PIERRE — People applying for some positions in the Governor's Office of Economic Development would need to pay for criminal background checks under a new requirement approved by Legislature. That change, which awaits a decision from the governor, is one of many under way or being considered within state government, in response to the financial reviews and investigations during the past year involving GOED and the late Richard Benda.
PIERRE -- The Legislature's decision to prohibit texting while driving didn't answer what happens for the eight cities and one county that already have bans in place. Assuming the governor approves the ban, most of South Dakota will have a clear law to follow: • Texting while driving will be illegal under most circumstances; • The fine will be $100; and law enforcement can't write a ticket for texting unless the motorist was stopped for some other reason.
PIERRE -- The Legislature suspended its rules Friday night to give school districts an additional $2.2 million in state aid to spend on teacher salaries in the coming year. Lawmakers still haven't fully refilled the cut from 2011, however. The 3.3 percent increase for the coming year will take state aid per student to $4,781.14. School boards sought $4,804.60 to get back to the pre-cut amount. The $2.2 million came on top of the 3 percent increase that Gov. Dennis Daugaard had recommended.
PIERRE -- Gov. Dennis Daugaard on Thursday signed House Bill 1054, "An Act to establish consumer protection standards regarding certain insurance claim practices and to provide for certain penalties." The legislation is part of a four-bill package, proposed by the Governor, to strengthen insurance consumer protection laws. The earlier bills, which have already been signed into law, were: • House Bill 1050, "An Act to revise certain enforcement actions by the insurance director."
PIERRE -- Republican legislators earmarked some leftover money for a handful of special purposes Wednesday, sparking protests from Democrats who disagreed with the process and wanted more spending on schools and healthcare. The package provides money for four projects: • The Lewis and Clark pipeline would get $1 million to help pay for an extension to Madison.; • Another $500,000 would fund the continuing operations of the Ellsworth Air Force Base authority whose members work to preserve the future of the base east of Rapid City;
PIERRE -- The Legislature is putting more money into the fight against mountain pine beetles in the Black Hills. The Senate gave final approval Wednesday to earmarking $1,950,000. SB 28 now heads to Gov. Dennis Daugaard. The legislation provides the $350,000 sought by the Daugaard administration for work in Custer State Park and $1.6 million that can be spent on private and other lands. "We're pretty happy with it," Sen. Bruce Rampelberg, R-Rapid City, said afterward. The Senate vote was 30-4.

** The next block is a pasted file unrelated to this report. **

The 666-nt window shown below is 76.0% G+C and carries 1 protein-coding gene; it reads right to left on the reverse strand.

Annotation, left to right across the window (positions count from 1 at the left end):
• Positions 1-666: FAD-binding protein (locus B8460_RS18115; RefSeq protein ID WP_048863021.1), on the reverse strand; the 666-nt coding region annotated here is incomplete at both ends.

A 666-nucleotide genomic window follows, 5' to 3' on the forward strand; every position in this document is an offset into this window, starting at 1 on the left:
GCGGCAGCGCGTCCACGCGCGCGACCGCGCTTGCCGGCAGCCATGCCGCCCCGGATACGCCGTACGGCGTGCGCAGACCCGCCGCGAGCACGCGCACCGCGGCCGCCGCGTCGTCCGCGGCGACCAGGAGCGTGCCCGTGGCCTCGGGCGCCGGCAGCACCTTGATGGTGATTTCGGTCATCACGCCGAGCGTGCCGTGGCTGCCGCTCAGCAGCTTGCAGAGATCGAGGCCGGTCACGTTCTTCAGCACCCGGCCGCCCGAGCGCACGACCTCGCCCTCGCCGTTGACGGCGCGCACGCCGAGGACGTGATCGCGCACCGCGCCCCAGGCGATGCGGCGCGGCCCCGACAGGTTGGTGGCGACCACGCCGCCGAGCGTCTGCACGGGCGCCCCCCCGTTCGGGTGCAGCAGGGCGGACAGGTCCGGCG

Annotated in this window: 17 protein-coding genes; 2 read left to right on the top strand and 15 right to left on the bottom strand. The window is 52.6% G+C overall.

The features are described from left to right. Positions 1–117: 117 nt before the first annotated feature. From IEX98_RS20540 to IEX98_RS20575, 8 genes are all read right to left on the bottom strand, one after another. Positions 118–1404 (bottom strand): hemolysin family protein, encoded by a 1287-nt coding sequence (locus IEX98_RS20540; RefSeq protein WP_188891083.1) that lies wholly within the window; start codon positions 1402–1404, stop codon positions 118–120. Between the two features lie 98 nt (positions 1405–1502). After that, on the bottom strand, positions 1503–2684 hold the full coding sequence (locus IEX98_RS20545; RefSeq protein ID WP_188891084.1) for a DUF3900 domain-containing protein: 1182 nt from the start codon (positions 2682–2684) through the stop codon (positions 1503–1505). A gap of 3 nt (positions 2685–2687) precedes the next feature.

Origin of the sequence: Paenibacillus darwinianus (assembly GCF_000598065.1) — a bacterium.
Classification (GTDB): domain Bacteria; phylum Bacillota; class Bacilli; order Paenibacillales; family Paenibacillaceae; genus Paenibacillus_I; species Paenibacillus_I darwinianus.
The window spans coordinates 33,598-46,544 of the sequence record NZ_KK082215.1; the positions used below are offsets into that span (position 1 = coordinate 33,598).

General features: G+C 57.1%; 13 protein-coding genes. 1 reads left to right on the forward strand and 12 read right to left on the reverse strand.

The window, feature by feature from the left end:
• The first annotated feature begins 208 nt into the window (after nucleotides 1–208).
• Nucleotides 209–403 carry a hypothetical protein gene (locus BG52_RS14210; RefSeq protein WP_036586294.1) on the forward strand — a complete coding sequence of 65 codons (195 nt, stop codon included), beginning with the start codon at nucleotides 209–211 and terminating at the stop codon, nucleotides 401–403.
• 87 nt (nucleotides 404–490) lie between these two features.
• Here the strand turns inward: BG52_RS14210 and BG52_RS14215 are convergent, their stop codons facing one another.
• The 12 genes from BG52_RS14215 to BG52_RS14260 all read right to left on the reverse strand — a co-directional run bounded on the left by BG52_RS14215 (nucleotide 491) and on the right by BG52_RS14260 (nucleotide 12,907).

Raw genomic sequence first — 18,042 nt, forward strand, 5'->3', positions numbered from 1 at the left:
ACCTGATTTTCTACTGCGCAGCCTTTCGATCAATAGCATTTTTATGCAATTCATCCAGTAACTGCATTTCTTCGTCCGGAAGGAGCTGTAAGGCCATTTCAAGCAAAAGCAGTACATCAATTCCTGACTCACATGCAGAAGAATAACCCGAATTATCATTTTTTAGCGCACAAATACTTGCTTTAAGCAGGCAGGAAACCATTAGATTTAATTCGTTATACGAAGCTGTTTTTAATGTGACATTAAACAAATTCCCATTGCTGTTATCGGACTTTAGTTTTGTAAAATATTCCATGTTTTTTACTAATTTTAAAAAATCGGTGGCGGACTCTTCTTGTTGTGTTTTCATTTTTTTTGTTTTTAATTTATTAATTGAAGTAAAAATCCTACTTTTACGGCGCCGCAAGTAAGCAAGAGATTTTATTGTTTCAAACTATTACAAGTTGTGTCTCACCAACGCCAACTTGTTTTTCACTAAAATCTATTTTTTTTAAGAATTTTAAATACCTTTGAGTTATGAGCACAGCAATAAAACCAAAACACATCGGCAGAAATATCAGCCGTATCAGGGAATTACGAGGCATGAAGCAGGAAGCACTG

PIERRE -- House Speaker Brian Gosch did a U-turn Wednesday and called for negotiations to resume on banning texting while driving in South Dakota. A few hours later, Sen. Mike Vehle relented and agreed that talks should reopen through a new House-Senate conference committee. The two had been at the center of a deadlock Tuesday night. Unable to reach agreement on what Gosch and Vehle each wanted in the legislation, the committee of Gosch, Vehle and four others gave up. All six have been replaced for the second round of talks.
PIERRE — The Senate agreed with the House of Representatives version of legislation Wednesday that would require the South Dakota High School Activities Association to follow state laws on open meetings and public records. The association's board of directors adopted an open-meeting policy last month but fought against the legislation sponsored by Sen. Corey Brown, R-Gettysburg. The Senate originally approved Brown's bill 29-6. The House made amendments in response to points raised by the association's lobbyists and passed the revised bill 62-6.
PIERRE — A governor's veto is difficult to override, as Sen. Bob Ewing learned Wednesday. Ewing tried and lost in his attempt to pass legislation that would have allowed Deadwood to charge another dollar of tax on hotel and motel rooms. The Senate voted 16-19 for the override, falling eight ayes short of the 24 necessary for the two-thirds majority required. The result: SB 98 is dead. Deadwood will remain at the $2 maximum occupancy tax as the rest of South Dakota.
PIERRE — A $7.2 million appropriation to help rehabilitate the stretch of state-owned railroad line from Chamberlain to Lyman, including the bridge over the Missouri River, won final approval legislative approval Wednesday. The House of Representatives voted 65-4 for the package. HB 1041 now goes to Gov. Dennis Daugaard for his decision whether to allow it to become law. The legislation combines $1.2 million for the bridge project that the governor wanted and $6 million that Sen. Mike Vehle, R-Mitchell, sought for the line west of Chamberlain.